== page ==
Extending the Padrone Digital + Review: Stages Cycling heart rate monitor

Back when I got the Cat Eye Padrone Digital cyclocomputer, its bundle comprised of the display unit and the ISC-12 Bluetooth speed and cadence sensor. I didn’t have a dedicated Bluetooth heart rate strap at the time, and so kept relying on the Fitbit Charge 2 for heart rate monitoring.

While the Charge 2 generally works all right for most people and when subjected to casual, everyday use, Fitbit’s LED-based photoplethysmography technology isn’t the snappiest or the most responsive for heart rate tracking, especially under the demands of aerobic exercise such as cycling. If you’re serious about your training, and want as accurate a tracking of heart rate as possible for, say, hitting your training zones, the Charge 2 will tend to have a bit of undesirable lag and/or variance.

To hit two birds with one stone, as the Padrone Digital does accept a Bluetooth-based heart rate monitor strap, I went with Stages Cycling’s unit.

Stages is known more for its crank-arm-based power meters, but it also makes a heart rate monitor that is capable of communicating via either Bluetooth 4.0 Low Energy or ANT+. Bluetooth is by far the more popular short-range device communications protocol among consumer electronics, having started with cellphones and continuing its influence to this day. ANT+, however, is more focused towards fitness tech equipment and cycling gear, and is the preferred protocol for many cycling computers. On paper, at least, this heart rate strap will do the job whichever type of device is on the other end.

The unit is comprised of an adjustable black strap, and the sensor unit itself, which looks like a flat, slightly oval pebble…the kind of shape you’d normally flat-toss into a pond to see how many skips you can get out of it before it sinks. The two are connected via button snaps, which is quite clever. By comparison, the last heart rate monitor I used, a cheap Timex unit with an accompanying watch, had the long plastic sensor directly in contact with my chest’s skin, and hooked at both ends to an elastic strap that held it fast against my person. It was effective, but also rather clunky and primitive.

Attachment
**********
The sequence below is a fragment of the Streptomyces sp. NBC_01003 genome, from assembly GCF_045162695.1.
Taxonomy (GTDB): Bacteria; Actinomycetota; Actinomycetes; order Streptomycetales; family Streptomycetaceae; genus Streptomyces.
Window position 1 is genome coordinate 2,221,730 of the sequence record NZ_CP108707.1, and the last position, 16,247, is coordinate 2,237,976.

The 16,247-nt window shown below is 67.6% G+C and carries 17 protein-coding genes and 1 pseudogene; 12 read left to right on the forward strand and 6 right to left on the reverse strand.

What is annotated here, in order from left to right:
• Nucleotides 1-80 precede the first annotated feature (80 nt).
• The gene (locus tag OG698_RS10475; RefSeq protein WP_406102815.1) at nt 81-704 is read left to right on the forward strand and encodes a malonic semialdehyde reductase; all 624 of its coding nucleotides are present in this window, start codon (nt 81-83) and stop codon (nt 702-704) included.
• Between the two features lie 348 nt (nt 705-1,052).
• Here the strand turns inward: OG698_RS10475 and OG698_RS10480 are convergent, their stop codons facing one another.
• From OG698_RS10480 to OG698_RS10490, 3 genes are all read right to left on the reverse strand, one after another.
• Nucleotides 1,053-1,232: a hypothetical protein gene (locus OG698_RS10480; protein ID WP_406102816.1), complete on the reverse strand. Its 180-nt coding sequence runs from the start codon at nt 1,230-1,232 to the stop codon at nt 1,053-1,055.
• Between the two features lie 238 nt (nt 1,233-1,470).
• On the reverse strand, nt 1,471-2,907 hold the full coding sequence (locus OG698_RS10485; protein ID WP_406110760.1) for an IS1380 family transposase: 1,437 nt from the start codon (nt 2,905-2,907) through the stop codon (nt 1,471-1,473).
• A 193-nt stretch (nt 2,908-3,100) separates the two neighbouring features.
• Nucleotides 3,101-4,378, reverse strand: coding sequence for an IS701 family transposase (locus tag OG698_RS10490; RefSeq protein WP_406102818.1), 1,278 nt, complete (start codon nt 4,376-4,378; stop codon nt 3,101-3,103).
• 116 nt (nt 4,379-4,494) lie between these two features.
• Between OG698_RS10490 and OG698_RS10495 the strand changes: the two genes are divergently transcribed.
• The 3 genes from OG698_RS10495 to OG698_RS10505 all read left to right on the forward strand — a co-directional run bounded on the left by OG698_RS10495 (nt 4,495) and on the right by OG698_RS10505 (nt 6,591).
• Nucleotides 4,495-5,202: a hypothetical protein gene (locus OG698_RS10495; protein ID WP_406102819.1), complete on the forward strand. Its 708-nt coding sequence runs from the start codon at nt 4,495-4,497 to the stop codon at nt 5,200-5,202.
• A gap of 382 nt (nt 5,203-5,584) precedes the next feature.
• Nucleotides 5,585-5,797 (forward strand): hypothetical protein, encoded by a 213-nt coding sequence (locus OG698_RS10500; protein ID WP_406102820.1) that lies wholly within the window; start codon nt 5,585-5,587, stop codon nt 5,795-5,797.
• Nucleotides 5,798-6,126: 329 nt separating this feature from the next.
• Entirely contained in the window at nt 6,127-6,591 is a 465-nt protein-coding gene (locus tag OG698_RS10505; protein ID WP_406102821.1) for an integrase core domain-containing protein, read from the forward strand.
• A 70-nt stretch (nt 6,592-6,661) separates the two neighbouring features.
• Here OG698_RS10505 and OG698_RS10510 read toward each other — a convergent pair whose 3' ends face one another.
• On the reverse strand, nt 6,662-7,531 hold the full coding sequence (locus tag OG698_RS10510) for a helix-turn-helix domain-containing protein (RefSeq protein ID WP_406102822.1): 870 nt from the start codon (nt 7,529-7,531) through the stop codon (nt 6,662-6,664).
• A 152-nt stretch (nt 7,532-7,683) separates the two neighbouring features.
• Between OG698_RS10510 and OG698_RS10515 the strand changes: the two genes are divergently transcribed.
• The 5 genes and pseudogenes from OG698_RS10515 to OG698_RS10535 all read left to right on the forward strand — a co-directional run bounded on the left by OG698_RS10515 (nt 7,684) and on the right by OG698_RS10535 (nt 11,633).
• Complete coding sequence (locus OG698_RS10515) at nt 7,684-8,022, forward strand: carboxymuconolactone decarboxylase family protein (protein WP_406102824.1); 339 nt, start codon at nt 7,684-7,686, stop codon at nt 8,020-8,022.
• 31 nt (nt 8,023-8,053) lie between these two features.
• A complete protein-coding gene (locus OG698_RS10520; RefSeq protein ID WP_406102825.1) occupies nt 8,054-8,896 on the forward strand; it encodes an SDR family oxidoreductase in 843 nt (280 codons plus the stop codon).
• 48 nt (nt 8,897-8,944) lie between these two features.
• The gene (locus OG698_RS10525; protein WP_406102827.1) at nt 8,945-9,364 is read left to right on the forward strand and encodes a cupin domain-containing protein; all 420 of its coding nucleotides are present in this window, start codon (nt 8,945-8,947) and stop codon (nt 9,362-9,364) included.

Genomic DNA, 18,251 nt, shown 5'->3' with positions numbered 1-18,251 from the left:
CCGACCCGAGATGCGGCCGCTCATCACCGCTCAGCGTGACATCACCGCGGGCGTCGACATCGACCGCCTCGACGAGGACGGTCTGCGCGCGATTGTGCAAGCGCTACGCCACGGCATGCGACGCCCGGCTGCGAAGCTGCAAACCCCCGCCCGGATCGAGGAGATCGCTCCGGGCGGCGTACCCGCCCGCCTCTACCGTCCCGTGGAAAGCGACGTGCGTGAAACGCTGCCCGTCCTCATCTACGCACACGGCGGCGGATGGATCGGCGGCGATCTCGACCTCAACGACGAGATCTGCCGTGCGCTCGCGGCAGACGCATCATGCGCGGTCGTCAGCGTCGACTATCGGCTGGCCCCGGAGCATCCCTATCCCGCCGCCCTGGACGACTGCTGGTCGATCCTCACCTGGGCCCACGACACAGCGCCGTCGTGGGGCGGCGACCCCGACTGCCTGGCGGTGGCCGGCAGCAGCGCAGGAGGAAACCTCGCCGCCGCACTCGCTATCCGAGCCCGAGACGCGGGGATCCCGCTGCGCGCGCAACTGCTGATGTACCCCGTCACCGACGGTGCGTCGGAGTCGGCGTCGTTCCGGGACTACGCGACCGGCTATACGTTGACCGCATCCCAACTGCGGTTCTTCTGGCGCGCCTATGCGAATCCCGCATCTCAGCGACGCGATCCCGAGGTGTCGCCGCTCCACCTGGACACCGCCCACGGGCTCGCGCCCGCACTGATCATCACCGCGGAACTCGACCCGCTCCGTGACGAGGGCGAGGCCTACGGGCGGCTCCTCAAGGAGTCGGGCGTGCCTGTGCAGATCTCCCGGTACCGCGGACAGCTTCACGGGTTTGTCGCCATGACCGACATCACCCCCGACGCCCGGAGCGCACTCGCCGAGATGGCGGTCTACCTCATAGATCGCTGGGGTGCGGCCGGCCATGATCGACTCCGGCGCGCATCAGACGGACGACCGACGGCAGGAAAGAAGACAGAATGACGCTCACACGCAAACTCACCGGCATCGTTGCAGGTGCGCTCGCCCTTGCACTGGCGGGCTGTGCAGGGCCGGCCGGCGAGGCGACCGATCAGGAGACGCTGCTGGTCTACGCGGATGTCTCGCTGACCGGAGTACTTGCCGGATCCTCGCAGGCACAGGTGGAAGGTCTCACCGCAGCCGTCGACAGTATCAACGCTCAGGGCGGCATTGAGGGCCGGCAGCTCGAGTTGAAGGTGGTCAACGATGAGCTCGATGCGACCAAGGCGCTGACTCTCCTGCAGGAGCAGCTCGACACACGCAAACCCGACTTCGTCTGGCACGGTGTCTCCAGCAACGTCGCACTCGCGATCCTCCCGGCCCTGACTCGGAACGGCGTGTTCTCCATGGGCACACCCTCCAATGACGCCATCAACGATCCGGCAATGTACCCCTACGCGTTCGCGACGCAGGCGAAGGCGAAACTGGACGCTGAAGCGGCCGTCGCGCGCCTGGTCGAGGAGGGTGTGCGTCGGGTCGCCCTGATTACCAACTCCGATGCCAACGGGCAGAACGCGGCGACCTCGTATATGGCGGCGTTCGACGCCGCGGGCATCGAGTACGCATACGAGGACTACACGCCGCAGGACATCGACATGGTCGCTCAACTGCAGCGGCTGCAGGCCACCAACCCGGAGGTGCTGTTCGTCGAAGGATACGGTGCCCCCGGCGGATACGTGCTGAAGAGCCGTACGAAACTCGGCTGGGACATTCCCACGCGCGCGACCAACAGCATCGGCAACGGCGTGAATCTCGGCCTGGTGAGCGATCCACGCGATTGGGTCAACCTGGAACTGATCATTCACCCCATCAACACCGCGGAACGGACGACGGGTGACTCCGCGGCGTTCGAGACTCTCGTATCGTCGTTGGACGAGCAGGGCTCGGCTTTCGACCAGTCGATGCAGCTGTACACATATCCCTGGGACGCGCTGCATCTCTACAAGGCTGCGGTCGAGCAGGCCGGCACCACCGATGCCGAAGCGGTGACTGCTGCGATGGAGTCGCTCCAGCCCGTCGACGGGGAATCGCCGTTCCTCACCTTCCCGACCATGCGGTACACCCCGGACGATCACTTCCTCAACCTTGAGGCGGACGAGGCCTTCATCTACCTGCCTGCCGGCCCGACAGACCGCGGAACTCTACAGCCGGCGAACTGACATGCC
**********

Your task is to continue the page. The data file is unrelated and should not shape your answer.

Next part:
The pairing process is straightforward on the Cat Eye Cycling app. Turn on the main “Connect” switch, then tap on “Device” from the left-hand menu.

Tapping the “Pair to Device” button will prompt the app to search for new devices. The Stages HR monitor “pebble” has no buttons or controls of any kind, just a gasket-protected twist cover for the CR2032 button-cell battery.

Once the app detects the HR monitor, tap “Pair to Device” again on this dark gray foreground modal.

You should be good to go once the Cat Eye Cycling app displays a new “Heart Rate Sensor” row on its Devices screen.

Now, when you start a session on the Padrone Digital, it will track your heart rate once it picks up the transmissions of the Stages sensor unit. This is shown by a little “H” indicator, next to the “S” and “C” that indicate the computer reading speed and cadence data. The heart rate data itself is shown in a new display field to the left of your cadence.

This brings me to my main complaint with the Stages heart rate strap. In my experience with my particular setup, it’s very easy for the Padrone Digital to lose track of the heart rate data signal when you step away from the bike for more than two meters (7 feet)…and when it does, the success rate for it rediscovering the Stages heart rate strap is pretty variable. I find this very odd, as Bluetooth communication is supposed to be good for a maximum of 10 meters (33 feet). Also, even with the successful pairing, sometimes the Padrone Digital will completely miss seeing the Stages heart rate strap when you start a session.

Perhaps all this is down to the peculiarities of making radio communication work well when strapped against what is essentially a large human-shaped water balloon…and radio signals don’t travel particularly well through water. That said, I would like to know what your experiences have been like with other brands of Bluetooth heart rate straps.

When everything is set up and working well, though, the combination works a treat. As expected, the Stages heart rate strap’s more direct method of taking heart rate trumps the Fitbit Charge 2 in ultimate responsiveness. While they track quite closely and return similar figures in practice, the Charge 2 will under- or over-read by around 3-6 beats per minute at times in short bursts, especially when doing high intensity intervals. It also offers the benefit of not having to look at your wrist, since the heart rate data is right in front of you. I’ve been using the heart rate strap for a few months now, even on outdoor rides, and sweat damage has not been an issue.

Some connectivity weaknesses aside, the Stages heart rate monitor strap makes for a valuable addition to my indoor training setup. This is perhaps as complete of a setup as I can get without dabbling into the rabbit hole of power meters and GPS bike computers.


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